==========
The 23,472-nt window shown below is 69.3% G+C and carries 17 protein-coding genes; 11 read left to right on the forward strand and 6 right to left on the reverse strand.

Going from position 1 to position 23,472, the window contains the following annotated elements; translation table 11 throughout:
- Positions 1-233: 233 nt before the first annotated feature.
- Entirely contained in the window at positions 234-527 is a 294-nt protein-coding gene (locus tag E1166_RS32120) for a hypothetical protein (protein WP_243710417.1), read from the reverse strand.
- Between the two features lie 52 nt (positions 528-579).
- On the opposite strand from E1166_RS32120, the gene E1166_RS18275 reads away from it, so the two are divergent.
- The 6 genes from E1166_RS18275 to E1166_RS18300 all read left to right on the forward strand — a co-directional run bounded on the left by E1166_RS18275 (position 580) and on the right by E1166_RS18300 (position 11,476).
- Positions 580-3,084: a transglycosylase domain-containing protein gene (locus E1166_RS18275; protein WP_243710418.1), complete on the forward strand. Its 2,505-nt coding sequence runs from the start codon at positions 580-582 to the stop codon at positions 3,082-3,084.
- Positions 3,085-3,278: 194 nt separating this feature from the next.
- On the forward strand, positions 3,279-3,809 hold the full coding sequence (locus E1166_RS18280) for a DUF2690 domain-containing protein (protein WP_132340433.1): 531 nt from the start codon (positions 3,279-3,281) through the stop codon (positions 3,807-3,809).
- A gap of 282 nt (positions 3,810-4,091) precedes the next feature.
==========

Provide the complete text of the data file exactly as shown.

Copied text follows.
The 23,472-nt window shown below is 69.3% G+C and carries 17 protein-coding genes; 11 read left to right on the forward strand and 6 right to left on the reverse strand.

Going from position 1 to position 23,472, the window contains the following annotated elements; translation table 11 throughout:
- Positions 1-233: 233 nt before the first annotated feature.
- Entirely contained in the window at positions 234-527 is a 294-nt protein-coding gene (locus tag E1166_RS32120) for a hypothetical protein (protein WP_243710417.1), read from the reverse strand.
- Between the two features lie 52 nt (positions 528-579).
- On the opposite strand from E1166_RS32120, the gene E1166_RS18275 reads away from it, so the two are divergent.
- The 6 genes from E1166_RS18275 to E1166_RS18300 all read left to right on the forward strand — a co-directional run bounded on the left by E1166_RS18275 (position 580) and on the right by E1166_RS18300 (position 11,476).
- Positions 580-3,084: a transglycosylase domain-containing protein gene (locus E1166_RS18275; protein WP_243710418.1), complete on the forward strand. Its 2,505-nt coding sequence runs from the start codon at positions 580-582 to the stop codon at positions 3,082-3,084.
- Positions 3,085-3,278: 194 nt separating this feature from the next.
- On the forward strand, positions 3,279-3,809 hold the full coding sequence (locus E1166_RS18280) for a DUF2690 domain-containing protein (protein WP_132340433.1): 531 nt from the start codon (positions 3,279-3,281) through the stop codon (positions 3,807-3,809).
- A gap of 282 nt (positions 3,810-4,091) precedes the next feature.